Screens Of Power by Timothy W. Luke

Title Screens of Power
Author Timothy W. Luke
Publisher University of Illinois Press
Release Date 1989
Category Language Arts & Disciplines
Total Pages 264
ISBN 0252016297
Language English, Spanish, and French
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Book Summary:

Title Women Sport and Exercise in the Asia Pacific Region
Author Gyozo Molnar
Publisher Routledge
Release Date 2018-06-27
Category Social Science
Total Pages 274
ISBN 9781351716185
Language English, Spanish, and French
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Book Summary:

Although socio-cultural issues in relation to women within the fields of sport and exercise have been extensively researched, this research has tended to concentrate on the Western world. Women, Sport and Exercise in the Asia-Pacific Region moves the conversation away entirely from Western contexts to discuss these issues with a sole focus on the geographic Asia-Pacific region. Presenting a diverse range of empirical case studies, from bodybuilding in Kazakhstan and Thailand, karate in Afghanistan, and women’s rugby in Fiji to women’s soccer in North Korea and netball in Papua New Guinea, the book demonstrates how sports may be used as a lens to examine the historical, socio-cultural and political specificities of non-Western and post-colonial societies. It also explores the complex ways in which non-Western women resist as well as accommodate sport and exercise-related sociocultural oppression, helping us to better understand the nexus of sport, exercise, gender, sexuality and power in the Asia-Pacific area. This is a fascinating and important resource for students of sports studies, sports management, sport development, social sciences and gender studies, as well as an excellent read for academics and researchers with an interest in sport, exercise, gender and post-colonial studies.

Title Corporate Power and Ownership in Contemporary Capitalism
Author Susanne Soederberg
Publisher Routledge
Release Date 2009-09-14
Category Political Science
Total Pages 196
ISBN 9781135249427
Language English, Spanish, and French
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Book Summary:

Despite the influence corporations wield over all aspects of everyday life, there has been a remarkable absence of critical inquiry into the social constitution of this power. In analysing the complex relationship between corporate power and the widespread phenomenon of share ownership, this book seeks to map and define the nature of resistance and domination in contemporary capitalism. Drawing on a Marxist-informed framework, this book reconnects the social constitution of corporate power and changing forms of shareholder activism. In contrast to other texts that deal with corporate governance, this study examines a diverse and comprehensive set of themes, from socially responsible investing to labour-led shareholder activism and its limitations. Through this ambitious and critical study, author Susanne Soederberg demonstrates how the corporate governance doctrine represents an inherent feature of neoliberal rule, effectively disembedding and depoliticising relations of domination and resistance from the wider power and paradoxes of capitalism. Examining corporate governance and shareholder activism in a number of different contexts that include the United States and the global South, this important book will be of interest to students and scholars of international political economy, international relations and development studies. It will also be of relevance to a wider range of disciplines including finance, economics, and business and management studies. Winner of the Davidson/Studies in Political Economy Award.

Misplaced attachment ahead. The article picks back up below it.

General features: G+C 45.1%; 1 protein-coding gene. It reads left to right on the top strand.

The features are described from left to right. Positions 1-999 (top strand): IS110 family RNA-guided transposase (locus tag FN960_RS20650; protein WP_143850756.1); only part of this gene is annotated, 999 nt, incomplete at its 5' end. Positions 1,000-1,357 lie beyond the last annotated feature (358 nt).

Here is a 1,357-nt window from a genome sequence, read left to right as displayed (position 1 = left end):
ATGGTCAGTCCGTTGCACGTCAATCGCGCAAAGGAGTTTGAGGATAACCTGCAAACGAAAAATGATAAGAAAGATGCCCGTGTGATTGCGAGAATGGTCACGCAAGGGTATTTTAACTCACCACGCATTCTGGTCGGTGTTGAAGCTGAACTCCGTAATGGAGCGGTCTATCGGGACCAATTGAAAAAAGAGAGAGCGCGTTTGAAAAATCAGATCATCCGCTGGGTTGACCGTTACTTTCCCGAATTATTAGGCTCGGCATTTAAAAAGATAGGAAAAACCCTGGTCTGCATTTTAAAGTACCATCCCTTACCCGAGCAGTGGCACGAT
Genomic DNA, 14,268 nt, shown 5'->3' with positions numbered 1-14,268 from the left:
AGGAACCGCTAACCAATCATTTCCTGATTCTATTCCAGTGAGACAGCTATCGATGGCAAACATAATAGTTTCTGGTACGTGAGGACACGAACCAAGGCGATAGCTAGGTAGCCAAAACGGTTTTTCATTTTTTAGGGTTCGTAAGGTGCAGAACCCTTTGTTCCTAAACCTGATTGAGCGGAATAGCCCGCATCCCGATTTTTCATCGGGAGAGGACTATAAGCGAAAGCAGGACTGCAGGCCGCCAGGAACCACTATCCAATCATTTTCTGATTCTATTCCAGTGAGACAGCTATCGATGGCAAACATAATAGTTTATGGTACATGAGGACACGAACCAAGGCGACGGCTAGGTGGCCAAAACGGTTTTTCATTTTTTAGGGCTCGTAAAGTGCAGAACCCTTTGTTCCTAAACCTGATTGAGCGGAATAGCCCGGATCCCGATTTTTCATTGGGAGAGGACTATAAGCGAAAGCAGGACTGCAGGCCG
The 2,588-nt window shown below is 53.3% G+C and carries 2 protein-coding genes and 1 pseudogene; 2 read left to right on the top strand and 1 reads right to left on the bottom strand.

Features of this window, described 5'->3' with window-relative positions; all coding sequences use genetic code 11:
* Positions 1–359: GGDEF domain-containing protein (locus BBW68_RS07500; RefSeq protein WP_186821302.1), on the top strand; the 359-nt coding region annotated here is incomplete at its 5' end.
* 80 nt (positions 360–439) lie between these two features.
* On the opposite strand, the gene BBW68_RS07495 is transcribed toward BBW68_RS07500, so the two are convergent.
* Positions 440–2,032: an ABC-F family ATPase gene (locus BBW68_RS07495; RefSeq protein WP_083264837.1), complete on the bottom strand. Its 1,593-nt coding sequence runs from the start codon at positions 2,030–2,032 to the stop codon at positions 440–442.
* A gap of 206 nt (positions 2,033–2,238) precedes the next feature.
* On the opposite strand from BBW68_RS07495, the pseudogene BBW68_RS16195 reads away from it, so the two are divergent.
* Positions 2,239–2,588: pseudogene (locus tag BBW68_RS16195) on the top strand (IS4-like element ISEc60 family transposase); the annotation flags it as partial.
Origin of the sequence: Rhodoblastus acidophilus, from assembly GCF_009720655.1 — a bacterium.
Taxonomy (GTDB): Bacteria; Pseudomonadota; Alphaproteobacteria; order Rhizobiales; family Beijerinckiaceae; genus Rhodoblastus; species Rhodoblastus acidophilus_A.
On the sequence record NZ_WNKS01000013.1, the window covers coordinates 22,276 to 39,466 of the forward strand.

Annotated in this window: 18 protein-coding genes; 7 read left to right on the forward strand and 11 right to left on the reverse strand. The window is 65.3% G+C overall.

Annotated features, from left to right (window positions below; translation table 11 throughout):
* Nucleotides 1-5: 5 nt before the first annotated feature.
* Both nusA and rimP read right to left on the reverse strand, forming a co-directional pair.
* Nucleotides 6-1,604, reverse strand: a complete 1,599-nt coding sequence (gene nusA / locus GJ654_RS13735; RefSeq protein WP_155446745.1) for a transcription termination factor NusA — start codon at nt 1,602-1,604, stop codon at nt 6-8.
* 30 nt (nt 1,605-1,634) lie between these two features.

Title Arts Pedagogy and Cultural Resistance
Author Anna Hickey-Moody
Publisher Rowman & Littlefield
Release Date 2015-11-11
Category Education
Total Pages 240
ISBN 9781783484881
Language English, Spanish, and French
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Book Summary:

This collection demonstrates how physical objects, materials, space and environments teach us, and redefines practice with theory (praxis) as a more-than-human network. The contributions illustrate how the materials, process, pedagogies and theories of Arts making question and disrupt the many forms of cultural dominance that exist in our society.

Title Understanding Global Environmental Politics
Author M. Paterson
Publisher Springer
Release Date 2000-04-07
Category Political Science
Total Pages 199
ISBN 9780230536777
Language English, Spanish, and French
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Book Summary:

Understanding Global Environmental Politics develops a new, critical approach to global environmental politics. It argues that the major power structures of world politics are deeply problematic in ecological terms, and that they cannot be easily used to resolve major environmental challenges such as global warming. Instead of simply advocating the construction of new international institutions to respond to such challenges, therefore, the book argues that the construction of alternative social and political structures in necessary.